Around 67 per cent of Bangladeshi returnee migrants lost per capita Tk 1.8 lakh in wages and other benefits on average, said a study report.
The study - ‘Addressing Systemic Challenges of Wage Theft: Bangladesh Covid-19 Returnees from the Gulf States’ - jointly conducted by the Refugee and Migratory Movement Research Unit (RMMRU) and the Bangladesh Civil Society for Migrants (BCSM) revealed the findings at a virtual programme on Wednesday.
A male returnee lost Tk 1,94,000 and a female Tk 97,000 on average. The lowest loss of a returnee amounted to Tk 2,124 and the highest was Tk 6,00,143. On average, each returnee lost their salary of more than six months as their average monthly income was Tk 27,970.
Among the countries where returnee migrants lost their wages, the UAE topped the list with Tk 2,42,419 on average for each returnee, followed by Kuwait (Tk 2,13,529), Qatar (Tk 1,76,313), Saudi Arabia (Tk 1,68,665).
Other countries in the list include Oman (Tk 1,41,729) and Bahrain (Tk 1,15,814).
Migrants employed since pre-2015 lost Tk 2,38,766 on average. Those who migrated between 2015 and 2019 suffered a loss of Tk 1,52,521 and those who recently went abroad lost Tk 1,59,234 on average.
On the other hand, workers with valid visas lost Tk 1,76,403 while workers with irregular status lost Tk 1,98,064.
Among the returnees, 48.6 per cent lost their jobs, 38.7 per cent experienced wage cuts, 15.5 per cent experienced reduced working hours though 72 per cent of returnees were full-timers with valid contracts before the pandemic.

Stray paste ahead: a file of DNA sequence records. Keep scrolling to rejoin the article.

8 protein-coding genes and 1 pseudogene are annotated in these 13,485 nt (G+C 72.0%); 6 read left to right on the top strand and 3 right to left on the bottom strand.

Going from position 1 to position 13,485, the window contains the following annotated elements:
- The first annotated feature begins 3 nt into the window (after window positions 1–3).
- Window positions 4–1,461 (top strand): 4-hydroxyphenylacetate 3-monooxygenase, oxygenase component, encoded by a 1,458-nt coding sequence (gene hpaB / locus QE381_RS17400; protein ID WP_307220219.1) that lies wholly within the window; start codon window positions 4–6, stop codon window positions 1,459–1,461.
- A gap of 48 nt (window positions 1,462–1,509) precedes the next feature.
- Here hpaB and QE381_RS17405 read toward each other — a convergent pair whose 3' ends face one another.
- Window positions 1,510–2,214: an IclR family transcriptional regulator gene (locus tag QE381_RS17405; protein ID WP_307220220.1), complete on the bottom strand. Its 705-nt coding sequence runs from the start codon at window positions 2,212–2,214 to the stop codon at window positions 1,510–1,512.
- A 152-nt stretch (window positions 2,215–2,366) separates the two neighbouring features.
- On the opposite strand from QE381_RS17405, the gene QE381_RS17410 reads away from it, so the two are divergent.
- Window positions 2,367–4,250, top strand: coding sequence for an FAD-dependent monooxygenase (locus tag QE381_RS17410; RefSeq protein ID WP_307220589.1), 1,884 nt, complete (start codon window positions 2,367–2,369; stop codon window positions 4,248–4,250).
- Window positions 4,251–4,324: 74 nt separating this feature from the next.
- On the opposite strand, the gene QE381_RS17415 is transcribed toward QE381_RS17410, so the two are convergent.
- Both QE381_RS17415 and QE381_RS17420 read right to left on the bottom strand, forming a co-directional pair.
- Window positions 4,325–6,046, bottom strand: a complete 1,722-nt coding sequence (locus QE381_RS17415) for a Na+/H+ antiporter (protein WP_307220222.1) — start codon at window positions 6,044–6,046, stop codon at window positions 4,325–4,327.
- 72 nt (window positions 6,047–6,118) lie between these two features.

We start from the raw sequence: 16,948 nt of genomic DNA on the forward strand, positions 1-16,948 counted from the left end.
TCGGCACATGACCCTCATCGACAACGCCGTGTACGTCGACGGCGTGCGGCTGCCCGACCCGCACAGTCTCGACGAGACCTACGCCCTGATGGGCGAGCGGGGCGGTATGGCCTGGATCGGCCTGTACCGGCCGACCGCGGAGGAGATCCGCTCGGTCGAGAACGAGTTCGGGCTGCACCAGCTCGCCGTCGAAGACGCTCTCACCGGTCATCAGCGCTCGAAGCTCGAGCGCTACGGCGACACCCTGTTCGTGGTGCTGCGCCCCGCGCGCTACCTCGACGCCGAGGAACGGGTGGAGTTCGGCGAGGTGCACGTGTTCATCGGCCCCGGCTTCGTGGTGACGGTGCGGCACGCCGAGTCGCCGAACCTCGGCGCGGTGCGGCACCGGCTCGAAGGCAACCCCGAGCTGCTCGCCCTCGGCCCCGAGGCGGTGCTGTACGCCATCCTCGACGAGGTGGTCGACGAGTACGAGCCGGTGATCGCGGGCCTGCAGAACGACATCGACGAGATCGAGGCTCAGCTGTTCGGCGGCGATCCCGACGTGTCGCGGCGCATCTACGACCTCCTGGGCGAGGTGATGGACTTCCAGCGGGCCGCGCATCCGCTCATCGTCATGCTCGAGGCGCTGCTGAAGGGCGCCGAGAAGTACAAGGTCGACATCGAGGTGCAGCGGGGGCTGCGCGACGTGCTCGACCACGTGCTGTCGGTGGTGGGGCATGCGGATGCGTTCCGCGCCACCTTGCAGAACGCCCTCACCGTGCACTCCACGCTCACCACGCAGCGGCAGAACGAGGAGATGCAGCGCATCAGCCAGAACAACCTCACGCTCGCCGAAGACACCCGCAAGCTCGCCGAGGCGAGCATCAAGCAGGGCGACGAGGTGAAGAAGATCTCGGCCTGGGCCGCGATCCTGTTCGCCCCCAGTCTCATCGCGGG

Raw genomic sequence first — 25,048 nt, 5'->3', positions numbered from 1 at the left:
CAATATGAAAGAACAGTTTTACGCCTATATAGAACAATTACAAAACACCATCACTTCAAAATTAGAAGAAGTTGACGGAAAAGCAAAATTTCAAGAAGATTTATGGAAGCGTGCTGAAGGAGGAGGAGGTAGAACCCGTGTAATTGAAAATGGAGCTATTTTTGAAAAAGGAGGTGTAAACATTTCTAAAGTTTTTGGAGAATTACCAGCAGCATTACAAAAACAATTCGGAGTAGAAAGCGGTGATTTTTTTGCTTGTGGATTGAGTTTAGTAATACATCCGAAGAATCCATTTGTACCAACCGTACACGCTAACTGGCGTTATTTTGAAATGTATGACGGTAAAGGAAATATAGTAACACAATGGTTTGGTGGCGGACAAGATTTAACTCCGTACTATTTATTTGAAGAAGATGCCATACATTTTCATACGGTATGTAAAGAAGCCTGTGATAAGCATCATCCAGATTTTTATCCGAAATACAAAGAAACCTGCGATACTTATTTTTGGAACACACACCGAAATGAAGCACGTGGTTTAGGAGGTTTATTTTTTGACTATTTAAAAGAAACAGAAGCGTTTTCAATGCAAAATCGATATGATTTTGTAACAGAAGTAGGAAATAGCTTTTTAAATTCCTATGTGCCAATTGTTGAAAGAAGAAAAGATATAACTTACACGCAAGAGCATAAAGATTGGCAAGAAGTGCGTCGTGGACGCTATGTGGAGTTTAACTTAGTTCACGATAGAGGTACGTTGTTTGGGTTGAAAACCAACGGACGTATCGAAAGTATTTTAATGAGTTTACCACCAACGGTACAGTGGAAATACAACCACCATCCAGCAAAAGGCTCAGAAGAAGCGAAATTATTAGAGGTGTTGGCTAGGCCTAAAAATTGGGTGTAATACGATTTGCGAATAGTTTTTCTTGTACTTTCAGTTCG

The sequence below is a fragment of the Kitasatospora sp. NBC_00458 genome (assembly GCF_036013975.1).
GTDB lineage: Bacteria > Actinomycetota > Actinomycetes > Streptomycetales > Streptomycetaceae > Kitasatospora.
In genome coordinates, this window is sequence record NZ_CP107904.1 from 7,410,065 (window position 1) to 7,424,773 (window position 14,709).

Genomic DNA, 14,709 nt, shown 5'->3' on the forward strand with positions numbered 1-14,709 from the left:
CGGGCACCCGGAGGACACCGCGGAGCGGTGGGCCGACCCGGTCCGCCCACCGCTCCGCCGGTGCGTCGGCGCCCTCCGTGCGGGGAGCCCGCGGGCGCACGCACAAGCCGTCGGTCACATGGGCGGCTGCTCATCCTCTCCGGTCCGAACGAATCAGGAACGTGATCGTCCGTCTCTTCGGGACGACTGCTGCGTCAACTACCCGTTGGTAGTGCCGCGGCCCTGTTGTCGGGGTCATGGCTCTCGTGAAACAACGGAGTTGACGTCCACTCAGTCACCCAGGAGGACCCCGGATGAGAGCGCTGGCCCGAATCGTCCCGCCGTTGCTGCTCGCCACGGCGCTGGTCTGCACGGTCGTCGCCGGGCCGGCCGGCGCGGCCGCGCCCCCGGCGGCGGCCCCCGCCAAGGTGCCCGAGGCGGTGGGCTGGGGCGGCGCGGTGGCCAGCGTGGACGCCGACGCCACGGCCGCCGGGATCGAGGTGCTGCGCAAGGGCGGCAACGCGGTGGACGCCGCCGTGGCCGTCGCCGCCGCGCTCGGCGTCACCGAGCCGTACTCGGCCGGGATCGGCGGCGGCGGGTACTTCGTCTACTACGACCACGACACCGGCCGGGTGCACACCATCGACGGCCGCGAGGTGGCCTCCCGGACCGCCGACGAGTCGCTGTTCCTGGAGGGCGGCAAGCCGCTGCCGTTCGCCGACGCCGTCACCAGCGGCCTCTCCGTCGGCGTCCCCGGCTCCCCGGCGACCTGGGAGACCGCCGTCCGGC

Around 63 per cent were forced to return or stay back in Bangladesh. Among them, 15.6 per cent were sacked, 35.7 per cent suffered joblessness, 24.1 per cent migrants’ visas expired and employers refused to extend, 11.1 per cent faced vis cancellation, and 13.5 per cent were in detention centres before their repatriation.
As many as 92 per cent of expatriate Bangladeshis did not register complaints before departure for their country of origin. Of them, 35 per cent cited lack of information about where to file complaints, 20 per cent had no reason to believe that recovery was possible, 10 per cent for fear of being blacklisted, 11 per cent cited absolute dependence on employer and restriction on movements.
In the study, 1,160 returnee migrants were interviewed from 45 districts between March 25 and May 6 this year. Among the respondents, 85 per cent were male and 15 per cent female. As many as 45 per cent returned from Saudi Arabia, 15 per cent from the UAE and Oman respectively, 11 per cent from Kuwait, 10 per cent from Qatar while four per cent returned from Bahrain.
BCSM Chair and RMMRU Executive Director CR Abrar presented the study findings. “No international norm was followed on their departure. The government gave a blind eye to the employers’ (Gulf countries) unethical decisions out of the fear of impacting future migration. If returnees were able to repatriate their due wages, it could help them,” Abrar said.
“It is the government’s duty to document the returnees and their dues which could help them claim compensations in the future. The UN should be engaged in this process,” he said.